Haddon's substance addiction, affective disorder and pain would constitute nonexertional impairments. However, ALJ Mondi specifically stated (albeit at an earlier point in his opinion) that Haddon had been drug free for some time and that his anxiety and depression "appear to be more situational than related to any severely debilitating on-going mental impairment," and it has already been noted that the ALJ did not credit Haddon's testimony as to his pain (R. 182). *fn12" Hence ALJ Mondi's resort to the Grid and his failure to call in a vocational expert would not of themselves have been procedural error.

  But this opinion has already held that the dearth of evidence as to the psychological ramifications of Haddon's substance addiction renders untenable ALJ Mondi's finding that Haddon's nonexertional impairments did not constitute severe restrictions on his ability to work. For that reason, the ALJ's alternative finding that Haddon could perform any light work that was not performed around controlled substances cannot stand.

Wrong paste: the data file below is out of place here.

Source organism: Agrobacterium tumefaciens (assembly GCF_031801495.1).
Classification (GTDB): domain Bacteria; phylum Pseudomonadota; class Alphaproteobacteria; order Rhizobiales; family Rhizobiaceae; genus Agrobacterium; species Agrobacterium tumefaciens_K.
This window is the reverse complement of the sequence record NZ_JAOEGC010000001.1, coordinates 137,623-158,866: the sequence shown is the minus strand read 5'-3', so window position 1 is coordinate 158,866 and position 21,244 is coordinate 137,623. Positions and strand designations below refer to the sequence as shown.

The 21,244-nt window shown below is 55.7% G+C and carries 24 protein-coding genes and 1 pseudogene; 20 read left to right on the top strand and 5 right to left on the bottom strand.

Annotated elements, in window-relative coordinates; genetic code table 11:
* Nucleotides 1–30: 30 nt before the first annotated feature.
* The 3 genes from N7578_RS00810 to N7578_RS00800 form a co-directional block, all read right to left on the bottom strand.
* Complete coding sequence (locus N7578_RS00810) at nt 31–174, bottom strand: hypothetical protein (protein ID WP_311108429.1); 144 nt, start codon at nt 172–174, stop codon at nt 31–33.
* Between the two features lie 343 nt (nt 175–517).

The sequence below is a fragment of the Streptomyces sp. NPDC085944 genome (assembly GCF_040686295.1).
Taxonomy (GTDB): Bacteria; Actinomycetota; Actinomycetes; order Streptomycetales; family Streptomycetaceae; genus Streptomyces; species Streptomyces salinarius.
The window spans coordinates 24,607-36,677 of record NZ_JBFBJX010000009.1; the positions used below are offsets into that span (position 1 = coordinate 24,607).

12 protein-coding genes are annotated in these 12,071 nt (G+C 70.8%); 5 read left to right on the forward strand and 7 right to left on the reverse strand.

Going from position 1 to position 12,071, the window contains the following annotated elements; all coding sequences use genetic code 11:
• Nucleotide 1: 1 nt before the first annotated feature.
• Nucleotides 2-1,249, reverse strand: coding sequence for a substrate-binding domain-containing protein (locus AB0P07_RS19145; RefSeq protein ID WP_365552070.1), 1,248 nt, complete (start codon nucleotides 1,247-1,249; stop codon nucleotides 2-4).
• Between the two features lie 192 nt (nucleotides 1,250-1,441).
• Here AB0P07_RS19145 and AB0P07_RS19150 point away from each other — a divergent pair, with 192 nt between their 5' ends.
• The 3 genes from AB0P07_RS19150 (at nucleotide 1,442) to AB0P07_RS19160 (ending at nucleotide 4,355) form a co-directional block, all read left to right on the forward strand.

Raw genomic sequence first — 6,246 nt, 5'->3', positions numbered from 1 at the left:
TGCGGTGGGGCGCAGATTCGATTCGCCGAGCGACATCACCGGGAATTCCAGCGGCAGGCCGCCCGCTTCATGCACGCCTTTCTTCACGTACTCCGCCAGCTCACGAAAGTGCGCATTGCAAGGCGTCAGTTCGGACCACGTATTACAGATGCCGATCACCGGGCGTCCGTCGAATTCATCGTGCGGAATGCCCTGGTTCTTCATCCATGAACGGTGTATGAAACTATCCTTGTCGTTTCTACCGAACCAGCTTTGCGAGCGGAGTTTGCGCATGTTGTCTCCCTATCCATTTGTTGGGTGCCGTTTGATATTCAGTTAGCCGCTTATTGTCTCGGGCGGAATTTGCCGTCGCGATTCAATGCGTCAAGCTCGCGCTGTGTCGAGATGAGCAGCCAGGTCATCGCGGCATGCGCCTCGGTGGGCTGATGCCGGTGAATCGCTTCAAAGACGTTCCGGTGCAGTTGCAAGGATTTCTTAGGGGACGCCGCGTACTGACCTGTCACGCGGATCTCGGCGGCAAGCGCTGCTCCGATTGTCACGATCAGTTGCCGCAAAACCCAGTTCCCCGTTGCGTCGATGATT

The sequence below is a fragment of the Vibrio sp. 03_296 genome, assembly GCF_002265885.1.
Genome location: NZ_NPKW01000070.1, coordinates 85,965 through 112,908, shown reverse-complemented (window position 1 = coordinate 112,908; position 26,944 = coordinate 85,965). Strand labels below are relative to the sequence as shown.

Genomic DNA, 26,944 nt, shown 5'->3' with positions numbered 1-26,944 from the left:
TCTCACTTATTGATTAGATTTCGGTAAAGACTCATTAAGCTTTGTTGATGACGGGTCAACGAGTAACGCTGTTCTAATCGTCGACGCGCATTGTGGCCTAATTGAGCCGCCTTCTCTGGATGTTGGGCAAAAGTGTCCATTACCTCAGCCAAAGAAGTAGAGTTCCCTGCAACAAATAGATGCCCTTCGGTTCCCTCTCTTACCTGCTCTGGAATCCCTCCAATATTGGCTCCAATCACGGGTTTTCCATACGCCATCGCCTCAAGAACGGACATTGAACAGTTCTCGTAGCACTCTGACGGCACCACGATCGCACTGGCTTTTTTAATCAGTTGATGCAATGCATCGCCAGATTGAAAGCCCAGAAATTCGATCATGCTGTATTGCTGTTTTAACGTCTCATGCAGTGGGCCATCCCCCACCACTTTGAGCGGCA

Conclusion

  This action must be remanded to secure psychiatric testimony as to the effect of Haddon's substance addiction disorder on the existence or nonexistence of a disability as of the time frame dealt with in the Hearing. Two added points should be made as to the remand:

  

1. To assure Haddon a fair hearing, the case must be assigned to a different ALJ. Even though a good many of ALJ Mondi's findings have been upheld here, some of them were sufficiently marginal so that a fresh look is called for to make sure that the new evidence is not inevitably (though perhaps subliminally) prejudged.

  

2. Because the remand is one for the taking of additional evidence that was not available at the time of the Hearing, it is a "sentence six" remand (see Melkonyan v. Sullivan, 115 L. Ed. 2d 78, 111 S. Ct. 2157, 2163-64 (1991)).

  Milton I. Shadur

  Senior United States District Judge

  Date: March 19, 1993